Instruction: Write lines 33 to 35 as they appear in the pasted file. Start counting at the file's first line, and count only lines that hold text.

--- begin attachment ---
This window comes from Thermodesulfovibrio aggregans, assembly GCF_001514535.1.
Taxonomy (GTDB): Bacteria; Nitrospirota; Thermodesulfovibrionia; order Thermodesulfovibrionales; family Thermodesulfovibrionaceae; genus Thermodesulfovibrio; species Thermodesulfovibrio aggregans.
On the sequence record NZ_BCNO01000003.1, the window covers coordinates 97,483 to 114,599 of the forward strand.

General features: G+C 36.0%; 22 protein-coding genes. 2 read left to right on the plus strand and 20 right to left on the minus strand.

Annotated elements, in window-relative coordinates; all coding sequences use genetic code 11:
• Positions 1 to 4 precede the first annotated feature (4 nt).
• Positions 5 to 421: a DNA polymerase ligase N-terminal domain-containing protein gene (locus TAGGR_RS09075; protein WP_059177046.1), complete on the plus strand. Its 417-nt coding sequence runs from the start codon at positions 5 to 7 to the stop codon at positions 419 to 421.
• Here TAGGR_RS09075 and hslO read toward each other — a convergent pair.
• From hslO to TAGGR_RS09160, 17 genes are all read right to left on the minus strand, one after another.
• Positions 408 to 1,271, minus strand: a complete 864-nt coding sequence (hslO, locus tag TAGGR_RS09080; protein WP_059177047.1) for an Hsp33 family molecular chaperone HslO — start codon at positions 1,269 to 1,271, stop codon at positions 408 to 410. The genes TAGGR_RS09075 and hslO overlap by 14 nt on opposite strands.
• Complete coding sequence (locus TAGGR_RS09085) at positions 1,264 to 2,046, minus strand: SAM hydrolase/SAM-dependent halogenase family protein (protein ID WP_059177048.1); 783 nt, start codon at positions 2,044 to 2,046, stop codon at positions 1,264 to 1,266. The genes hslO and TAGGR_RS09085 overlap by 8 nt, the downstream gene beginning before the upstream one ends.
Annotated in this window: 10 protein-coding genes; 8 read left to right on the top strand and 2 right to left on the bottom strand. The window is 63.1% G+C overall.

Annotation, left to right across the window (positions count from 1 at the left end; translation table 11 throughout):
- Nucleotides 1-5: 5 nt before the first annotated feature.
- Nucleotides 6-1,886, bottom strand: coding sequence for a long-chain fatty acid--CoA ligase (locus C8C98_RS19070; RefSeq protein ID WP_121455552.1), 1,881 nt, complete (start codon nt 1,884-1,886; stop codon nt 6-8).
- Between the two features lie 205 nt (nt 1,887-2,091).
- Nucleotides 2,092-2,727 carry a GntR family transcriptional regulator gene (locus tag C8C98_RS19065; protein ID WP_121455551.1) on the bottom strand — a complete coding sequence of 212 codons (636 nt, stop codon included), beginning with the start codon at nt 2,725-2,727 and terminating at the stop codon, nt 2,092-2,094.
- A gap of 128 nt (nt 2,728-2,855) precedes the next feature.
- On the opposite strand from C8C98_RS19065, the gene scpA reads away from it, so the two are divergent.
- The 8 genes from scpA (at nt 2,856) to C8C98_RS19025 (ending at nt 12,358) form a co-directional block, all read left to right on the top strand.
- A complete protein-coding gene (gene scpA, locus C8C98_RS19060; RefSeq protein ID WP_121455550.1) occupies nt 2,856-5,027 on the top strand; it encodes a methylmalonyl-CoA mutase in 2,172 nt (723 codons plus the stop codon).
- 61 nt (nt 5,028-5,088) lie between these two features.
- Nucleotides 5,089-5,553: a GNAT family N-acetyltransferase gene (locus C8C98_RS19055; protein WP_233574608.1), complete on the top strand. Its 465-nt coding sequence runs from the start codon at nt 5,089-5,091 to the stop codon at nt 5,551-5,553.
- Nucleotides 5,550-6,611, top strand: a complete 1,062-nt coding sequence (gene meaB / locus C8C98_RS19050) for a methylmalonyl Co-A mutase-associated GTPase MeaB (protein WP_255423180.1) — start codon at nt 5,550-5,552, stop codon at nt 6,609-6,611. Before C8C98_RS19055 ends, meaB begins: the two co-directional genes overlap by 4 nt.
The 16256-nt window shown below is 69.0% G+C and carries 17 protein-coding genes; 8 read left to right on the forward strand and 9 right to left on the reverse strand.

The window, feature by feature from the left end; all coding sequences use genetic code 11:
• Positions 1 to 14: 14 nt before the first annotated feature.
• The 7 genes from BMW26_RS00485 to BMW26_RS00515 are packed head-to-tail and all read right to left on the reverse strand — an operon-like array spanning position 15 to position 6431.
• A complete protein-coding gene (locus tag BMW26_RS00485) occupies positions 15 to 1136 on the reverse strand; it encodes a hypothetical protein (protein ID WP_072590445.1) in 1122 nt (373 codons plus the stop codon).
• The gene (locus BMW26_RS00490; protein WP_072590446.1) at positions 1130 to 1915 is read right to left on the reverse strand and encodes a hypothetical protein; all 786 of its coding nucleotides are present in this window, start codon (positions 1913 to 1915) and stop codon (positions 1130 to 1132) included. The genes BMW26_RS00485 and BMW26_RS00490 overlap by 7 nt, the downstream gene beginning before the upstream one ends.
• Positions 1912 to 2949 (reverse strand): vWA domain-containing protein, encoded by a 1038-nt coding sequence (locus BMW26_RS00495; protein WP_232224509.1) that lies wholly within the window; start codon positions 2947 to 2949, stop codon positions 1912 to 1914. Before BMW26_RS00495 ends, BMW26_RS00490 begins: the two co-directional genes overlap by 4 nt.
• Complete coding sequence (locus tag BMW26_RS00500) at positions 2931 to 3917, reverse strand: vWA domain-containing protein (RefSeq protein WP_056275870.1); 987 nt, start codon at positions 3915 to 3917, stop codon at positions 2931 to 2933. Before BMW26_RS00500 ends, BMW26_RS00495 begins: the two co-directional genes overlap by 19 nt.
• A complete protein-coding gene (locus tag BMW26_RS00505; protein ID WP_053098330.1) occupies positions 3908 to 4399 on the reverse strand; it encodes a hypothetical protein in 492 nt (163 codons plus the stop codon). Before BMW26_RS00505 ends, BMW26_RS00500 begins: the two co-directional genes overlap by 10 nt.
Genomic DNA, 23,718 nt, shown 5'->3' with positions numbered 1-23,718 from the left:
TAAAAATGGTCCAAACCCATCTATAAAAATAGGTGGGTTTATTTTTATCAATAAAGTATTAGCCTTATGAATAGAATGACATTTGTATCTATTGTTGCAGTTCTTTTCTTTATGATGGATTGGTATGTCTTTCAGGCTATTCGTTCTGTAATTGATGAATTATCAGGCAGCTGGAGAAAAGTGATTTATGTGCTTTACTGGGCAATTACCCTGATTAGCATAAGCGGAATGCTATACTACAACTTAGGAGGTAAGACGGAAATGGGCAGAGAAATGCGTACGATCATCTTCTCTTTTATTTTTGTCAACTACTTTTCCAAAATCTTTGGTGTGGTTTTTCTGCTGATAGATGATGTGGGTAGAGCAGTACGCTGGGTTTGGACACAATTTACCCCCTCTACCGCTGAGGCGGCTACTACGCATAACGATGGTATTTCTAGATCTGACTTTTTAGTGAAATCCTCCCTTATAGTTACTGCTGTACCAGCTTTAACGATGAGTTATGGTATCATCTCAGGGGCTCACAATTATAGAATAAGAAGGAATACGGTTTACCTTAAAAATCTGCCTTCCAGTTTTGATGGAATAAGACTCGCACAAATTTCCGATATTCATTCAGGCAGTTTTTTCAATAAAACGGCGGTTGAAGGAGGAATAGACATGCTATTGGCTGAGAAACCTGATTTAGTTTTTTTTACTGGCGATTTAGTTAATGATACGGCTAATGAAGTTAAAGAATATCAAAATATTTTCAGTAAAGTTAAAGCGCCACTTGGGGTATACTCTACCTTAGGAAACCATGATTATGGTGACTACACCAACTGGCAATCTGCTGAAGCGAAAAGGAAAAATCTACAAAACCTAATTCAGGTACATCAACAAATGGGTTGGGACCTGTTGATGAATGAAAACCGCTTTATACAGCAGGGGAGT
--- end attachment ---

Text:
• A complete protein-coding gene (locus tag BMW26_RS00505; protein ID WP_053098330.1) occupies positions 3908 to 4399 on the reverse strand; it encodes a hypothetical protein in 492 nt (163 codons plus the stop codon). Before BMW26_RS00505 ends, BMW26_RS00500 begins: the two co-directional genes overlap by 10 nt.
Genomic DNA, 23,718 nt, shown 5'->3' with positions numbered 1-23,718 from the left:
TAAAAATGGTCCAAACCCATCTATAAAAATAGGTGGGTTTATTTTTATCAATAAAGTATTAGCCTTATGAATAGAATGACATTTGTATCTATTGTTGCAGTTCTTTTCTTTATGATGGATTGGTATGTCTTTCAGGCTATTCGTTCTGTAATTGATGAATTATCAGGCAGCTGGAGAAAAGTGATTTATGTGCTTTACTGGGCAATTACCCTGATTAGCATAAGCGGAATGCTATACTACAACTTAGGAGGTAAGACGGAAATGGGCAGAGAAATGCGTACGATCATCTTCTCTTTTATTTTTGTCAACTACTTTTCCAAAATCTTTGGTGTGGTTTTTCTGCTGATAGATGATGTGGGTAGAGCAGTACGCTGGGTTTGGACACAATTTACCCCCTCTACCGCTGAGGCGGCTACTACGCATAACGATGGTATTTCTAGATCTGACTTTTTAGTGAAATCCTCCCTTATAGTTACTGCTGTACCAGCTTTAACGATGAGTTATGGTATCATCTCAGGGGCTCACAATTATAGAATAAGAAGGAATACGGTTTACCTTAAAAATCTGCCTTCCAGTTTTGATGGAATAAGACTCGCACAAATTTCCGATATTCATTCAGGCAGTTTTTTCAATAAAACGGCGGTTGAAGGAGGAATAGACATGCTATTGGCTGAGAAACCTGATTTAGTTTTTTTTACTGGCGATTTAGTTAATGATACGGCTAATGAAGTTAAAGAATATCAAAATATTTTCAGTAAAGTTAAAGCGCCACTTGGGGTATACTCTACCTTAGGAAACCATGATTATGGTGACTACACCAACTGGCAATCTGCTGAAGCGAAAAGGAAAAATCTACAAAACCTAATTCAGGTACATCAACAAATGGGTTGGGACCTGTTGATGAATGAAAACCGCTTTATACAGCAGGGGAGT